FWIW, when my kids were that age, we reinforced some potty-positive habits, like making it a rule that you visited the toilet before laying down in bed, sitting down to a meal, before leaving the house (even for the shortest trip), before putting on a costume or uniform. Whether you had to go or not. It's amazing how a kid who "doesn't have to go" magically gets the sensation when they're on the potty. And how annoying it is when the kid who didn't have to go 5 minutes ago, exclaims the need to poop as soon as you're in line at the post office.
          Sandra
          *My obligatory intro

          There are no cheat days. There are days when you eat primal and days you don't. As soon as you label a day a cheat day, you're on a diet. Don't be on a diet. ~~ Fernaldo

          DAINTY CAN KISS MY PRIMAL BACKSIDE. ~~ Crabcakes

          Comment


          • #6
            My 3 yr old poops in her nappy (diaper) but is pretty advanced in other ways. It's a kid thing and she'll grow out of it. I hardly do it at all anymore.
            Man seeks to change the foods available in nature to suit his tastes, thereby putting an end to the very essence of life contained in them.
            www.primaljoy.co.uk

            Comment


            • #7
              We've done every test for my 6yr old re: UTIs and everything is normal. Not eating gluten since the new year, and she hasn't had one since Feb. She would get them every 4-5 weeks and abx really didn't do anything. Maybe leaky gut affects her urinary and/or immune system.

              For my 3 yr old, maybe it's just attention bc of the baby. It might be sugar, incl honey and fruit. Will try reducing those and then reducing dairy. She eats far more fruit than dairy.
              Needing some accountability, so here's my stats:
              34yrs old, 5'5"
              CW: 163lbs (07/2014)
              GW: 135lbs or less
              Eating mainly paleo, but including a bit of white rice (don't call the Paleo Police!)

              Comment


              • #8
                Has she ever experienced constipation? Sometimes little ones develop issues like this that can last a long time after a single bout of constipation.

                On a more fun note, I have a friend who used a potty party basket to help encourage her daughter to poop on the toilet. There was a basket of little wrapped gifts (mostly cute little trinkets, books, etc) that stayed in the bathroom. Every time her daughter pooped in the toilet she got to pick a gift to unwrap. It worked really fast!
                Using low lectin/nightshade free primal to control autoimmune arthritis. (And lost 50 lbs along the way )

                http://www.krispin.com/lectin.html

                Comment


                • #9
                  could be a gut issue in general -- perhaps an overabundance of a certain bacteria in her gut colonies or some such. I suggest bone broth (with some gelatin in it if possible). Also, fermented foods.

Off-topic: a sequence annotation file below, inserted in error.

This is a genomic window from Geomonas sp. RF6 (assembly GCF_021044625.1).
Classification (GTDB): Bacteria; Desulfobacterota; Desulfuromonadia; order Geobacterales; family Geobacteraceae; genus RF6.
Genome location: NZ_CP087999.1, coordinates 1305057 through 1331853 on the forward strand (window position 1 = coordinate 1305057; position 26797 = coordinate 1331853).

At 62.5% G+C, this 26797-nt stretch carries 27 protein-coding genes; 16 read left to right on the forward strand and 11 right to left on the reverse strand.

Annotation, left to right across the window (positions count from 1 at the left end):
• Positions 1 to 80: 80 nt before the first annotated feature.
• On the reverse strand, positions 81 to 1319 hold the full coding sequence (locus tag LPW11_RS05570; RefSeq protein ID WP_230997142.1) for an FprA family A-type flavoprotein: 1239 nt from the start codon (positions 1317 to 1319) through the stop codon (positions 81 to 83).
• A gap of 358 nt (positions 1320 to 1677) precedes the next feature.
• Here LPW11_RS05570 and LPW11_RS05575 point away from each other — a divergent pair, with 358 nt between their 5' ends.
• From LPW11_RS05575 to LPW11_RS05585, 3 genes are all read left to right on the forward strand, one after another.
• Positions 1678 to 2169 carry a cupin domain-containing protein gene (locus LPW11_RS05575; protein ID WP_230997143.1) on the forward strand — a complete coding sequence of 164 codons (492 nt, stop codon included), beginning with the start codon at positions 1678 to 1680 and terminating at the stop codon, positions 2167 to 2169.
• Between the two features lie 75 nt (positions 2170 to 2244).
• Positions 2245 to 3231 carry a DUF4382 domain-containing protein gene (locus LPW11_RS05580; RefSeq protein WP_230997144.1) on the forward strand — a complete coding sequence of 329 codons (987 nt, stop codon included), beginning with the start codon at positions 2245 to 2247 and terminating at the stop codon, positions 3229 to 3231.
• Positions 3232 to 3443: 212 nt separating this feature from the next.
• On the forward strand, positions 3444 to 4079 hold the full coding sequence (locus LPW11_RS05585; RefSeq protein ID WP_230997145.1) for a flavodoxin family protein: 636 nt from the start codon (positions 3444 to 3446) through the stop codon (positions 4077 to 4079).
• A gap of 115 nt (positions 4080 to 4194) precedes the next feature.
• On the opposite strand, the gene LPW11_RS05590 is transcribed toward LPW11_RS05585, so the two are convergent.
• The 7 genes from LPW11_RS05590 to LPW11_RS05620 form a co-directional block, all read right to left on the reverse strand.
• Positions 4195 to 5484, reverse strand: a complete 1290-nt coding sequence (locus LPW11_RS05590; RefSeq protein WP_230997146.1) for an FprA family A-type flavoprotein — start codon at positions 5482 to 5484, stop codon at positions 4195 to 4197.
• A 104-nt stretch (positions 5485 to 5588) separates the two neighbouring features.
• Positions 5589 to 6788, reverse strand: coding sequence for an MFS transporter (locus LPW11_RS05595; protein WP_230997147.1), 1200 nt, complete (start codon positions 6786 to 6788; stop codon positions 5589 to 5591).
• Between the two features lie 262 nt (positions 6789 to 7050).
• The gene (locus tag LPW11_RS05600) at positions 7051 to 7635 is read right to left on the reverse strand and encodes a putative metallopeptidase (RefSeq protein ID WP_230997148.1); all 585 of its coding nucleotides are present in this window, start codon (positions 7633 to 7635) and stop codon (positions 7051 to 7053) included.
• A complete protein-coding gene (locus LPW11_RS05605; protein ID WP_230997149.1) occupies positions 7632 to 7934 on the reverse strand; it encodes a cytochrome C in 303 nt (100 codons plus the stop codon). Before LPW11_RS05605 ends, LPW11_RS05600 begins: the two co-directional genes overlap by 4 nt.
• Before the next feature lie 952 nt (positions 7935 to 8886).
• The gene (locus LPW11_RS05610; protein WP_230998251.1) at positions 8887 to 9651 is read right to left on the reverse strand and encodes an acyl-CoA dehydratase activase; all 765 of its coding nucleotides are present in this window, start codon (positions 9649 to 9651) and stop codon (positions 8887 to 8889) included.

And yes, we notice a difference when we have grains/processed stuff -- my husband does in particular. We do ok with rice, but gluten goes bad!

                  Comment


                  • #10
                    Originally posted by namelesswonder View Post
                    WTH? Anyone can get a UTI at any age. It may be more common when people are sexually active, but it's just bacteria. Perhaps she plays with herself or is not being washed appropriately (you don't need to clean intrusively) and is just getting bacteria in there.

                    The OP didn't really say what the kids eat. She mentioned processed foods, so it may not be a "pretty healthy" diet.

                    Starting with eliminating dairy is a good idea though.
                    Yes, what the hell. I have never heard of UTI's in children, but like you said, that's because it's uncommon. It is rare for young girls to get them, and concerning that she has them chronically. That, I would say, is diet related. If BMs are loose, it's likely to leak around and infect other areas. As per playing with yourself, most children do it, and rather constantly at that. Yet no UTIs.

                    Also, the OP provided very good insight into their diet. Meats, vegetables, and gluten free as I recall.



                    I honestly think that the child is unaware when she's sleeping. After all, she spent her entire life being able to poo in a diaper while sleeping. Maybe it's unconscious. But I wouldn't trust my child's health to the advice of me or anyone else on a public internet forum.
                    Stumbled into Primal due to food allergies, and subsequent elimination of non-primal foods.

                    Start Gluten-Free/Soy-Free: December 2012; start weight 158lbs, Ladies size 6